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Charles Buck Theological Dictionary [1]

A woman, in several Christian countries, who devotes herself, in a cloister or nunnery, to a religious life.

See article MONK. There were women in the ancient Christian church, who made public profession of virginity before the monastic life was known in the world, as appears from the writings of Cyprian and Tertullian. These, for distinction's sake, are sometimes called ecclesiastical virgins, and were commonly enrolled in the canon or matricula of the church. They differed from the monastic virgins chiefly in this, that they lived privately in their father's houses, whereas the others lived in communities: but their profession of virginity was not so strict as to make it criminal for them to marry afterwards, if they thought fit. As to the consecration of virgins, it had some things peculiar in it: it was usually performed publicly in the church by the bishop. The virgin made a public profession of her resolution, and then the bishop put upon her the accustomed habit of sacred virgins. One part of this habit was a veil, called the sacrum valamen; another was a kind of mitre or coronet worn upon the head. At present, when a woman is to be made a nun, the habit, veil, and ring of the candidate are carried to the altar; and she herself, accompanied by her nearest relations, is conducted to the bishop, who, after mass and an anthem (the subject of which is "that she ought to have her lamp lighted, because the bridegroom is coming to meet her") pronounces the benediction: then she rises up, and the bishop consecrates the new habit, sprinkling it with holy water.

When the candidate has put on her religious habit, she presents herself before the bishop, and sings on her knees Ancilla Christi sum, &c. then she receives the veil, and afterwards the ring, by which she is married to Christ; and, lastly, the crown of virginity. When she is crowned, an anathema is denounced against all who shall attempt to make her break her vows. In some few instances, perhaps, it may have happened that nunneries, monasteries, &c. may have been useful as well to morality and religion as to literature; in the gross, however, they have been highly prejudicial; and however well they might be supposed to do when viewed in theory, in fact they are unnatural and impious. It was surely far from the intention of Providence to seclude youth and beauty in a cloister, or to deny them the innocent enjoyment of their years and sex.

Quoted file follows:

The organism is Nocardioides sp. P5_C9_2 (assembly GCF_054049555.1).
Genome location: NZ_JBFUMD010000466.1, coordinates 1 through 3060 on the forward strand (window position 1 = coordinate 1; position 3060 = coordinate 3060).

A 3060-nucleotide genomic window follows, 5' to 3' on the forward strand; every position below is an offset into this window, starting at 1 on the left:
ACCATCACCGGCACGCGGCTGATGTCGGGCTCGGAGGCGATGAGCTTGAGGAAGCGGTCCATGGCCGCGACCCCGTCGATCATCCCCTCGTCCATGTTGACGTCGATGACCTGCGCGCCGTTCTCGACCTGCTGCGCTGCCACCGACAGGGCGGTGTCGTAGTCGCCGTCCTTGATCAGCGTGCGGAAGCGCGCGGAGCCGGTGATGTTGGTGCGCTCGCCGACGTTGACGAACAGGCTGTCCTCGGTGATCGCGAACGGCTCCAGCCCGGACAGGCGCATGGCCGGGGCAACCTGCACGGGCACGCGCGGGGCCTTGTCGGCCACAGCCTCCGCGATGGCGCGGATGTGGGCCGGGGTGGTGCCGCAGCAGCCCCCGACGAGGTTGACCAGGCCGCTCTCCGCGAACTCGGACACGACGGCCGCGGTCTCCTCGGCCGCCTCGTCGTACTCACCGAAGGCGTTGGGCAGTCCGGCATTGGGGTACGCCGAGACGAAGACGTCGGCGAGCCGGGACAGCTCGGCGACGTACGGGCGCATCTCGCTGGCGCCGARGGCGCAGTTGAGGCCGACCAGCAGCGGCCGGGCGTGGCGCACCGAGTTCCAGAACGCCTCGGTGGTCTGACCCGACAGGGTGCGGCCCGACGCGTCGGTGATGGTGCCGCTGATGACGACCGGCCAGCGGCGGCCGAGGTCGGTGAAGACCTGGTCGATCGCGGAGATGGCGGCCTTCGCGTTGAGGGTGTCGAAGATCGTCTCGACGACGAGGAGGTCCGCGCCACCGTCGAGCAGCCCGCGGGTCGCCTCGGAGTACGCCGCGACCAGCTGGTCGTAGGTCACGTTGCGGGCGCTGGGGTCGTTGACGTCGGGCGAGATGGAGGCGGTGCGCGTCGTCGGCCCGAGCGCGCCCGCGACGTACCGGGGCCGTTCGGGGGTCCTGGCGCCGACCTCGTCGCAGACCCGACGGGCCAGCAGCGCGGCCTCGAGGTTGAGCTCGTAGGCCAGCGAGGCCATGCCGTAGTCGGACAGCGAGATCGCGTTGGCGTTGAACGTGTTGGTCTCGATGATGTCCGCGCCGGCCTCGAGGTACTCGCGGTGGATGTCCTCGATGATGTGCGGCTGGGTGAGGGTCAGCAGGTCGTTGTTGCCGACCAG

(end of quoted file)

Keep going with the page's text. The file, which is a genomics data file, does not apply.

See Monastery

1. Notes


3. Obedience

4. Obedience Of Christ

5. Oblati

6. Obligation

7. Observations

8. Oeconomy

9. Oeconomists

10. Offering

11. Officers Church

12. Offices Of Christ

13. OMEN

14. Omnipotence Of God

15. Omnipresence Of God

16. Omniscience Of God

17. Ophites

18. Opinion

19. Oracle

20. ORAL

21. Oratory

22. Order


24. Orders, Religious

25. Ordinances Of The Gospel

26. Ordination

27. Origenists

28. Original Sin

29. Origin Of Evil

30. Orthodoxy

31. Osiandrians

32. Ossenians

Webster's Dictionary [2]

(1): ( n.) The smew.

(2): ( n.) The European blue titmouse.

(3): ( n.) A white variety of domestic pigeons having a veil of feathers covering the head.

(4): ( n.) A woman devoted to a religious life, who lives in a convent, under the three vows of poverty, chastity, and obedience.

Hastings' Dictionary of the Bible [3]

NUN. The fourteenth letter of the Hebrew alphabet, and as such employed in the 119th Psalm to designate the 14th part, each verse of which begins with this letter.

NUN. The father of Joshua (  Exodus 33:11 ,   Numbers 11:28 ,   Joshua 1:1 etc.).

Holman Bible Dictionary [4]

 Exodus 33:11 Numbers 11:28 13:8 13:16 2 Psalm 119:105-112

Smith's Bible Dictionary [5]

Nun. (Fish, Or Posterity). The father of the Jewish captain, Joshua.  Exodus 33:11; etc. His genealogical descent from Ephraim is recorded in  1 Chronicles 7:1. (B.C. before 1530).

King James Dictionary [6]

NUN, n. A woman devoted to a religious life, and who lives in a cloister or nunnery, secluded from the world, under a vow of perpetual chastity.

NUN, n.

1. A web-footed fowl of the size of a duck, with a white head and neck. 2. The blue titmouse.

Morrish Bible Dictionary [7]

An Ephraimite, father of Joshua, and referred to in scripture only to distinguish his son, who succeeded Moses.  Exodus 33:11;  Numbers 11:28 , etc.

Hawker's Poor Man's Concordance And Dictionary [8]

Son of Elishama, and father of Joshua. ( Joshua 1:1)

Fausset's Bible Dictionary [9]

Sprung from Ephraim; father of Joshua ( 1 Chronicles 7:20-27).

Easton's Bible Dictionary [10]

 Exodus 33:11

Cyclopedia of Biblical, Theological and Ecclesiastical Literature [11]

Bibliography Information McClintock, John. Strong, James. Entry for 'Nun'. Cyclopedia of Biblical, Theological and Ecclesiastical Literature. Harper & Brothers. New York. 1870.

Kitto's Popular Cyclopedia of Biblial Literature [12]

Nun (a fish), the father of Joshua, who is hence constantly called Joshua ben Nun, 'Joshua the son of Nun.' Nothing is known of the person who bore this name.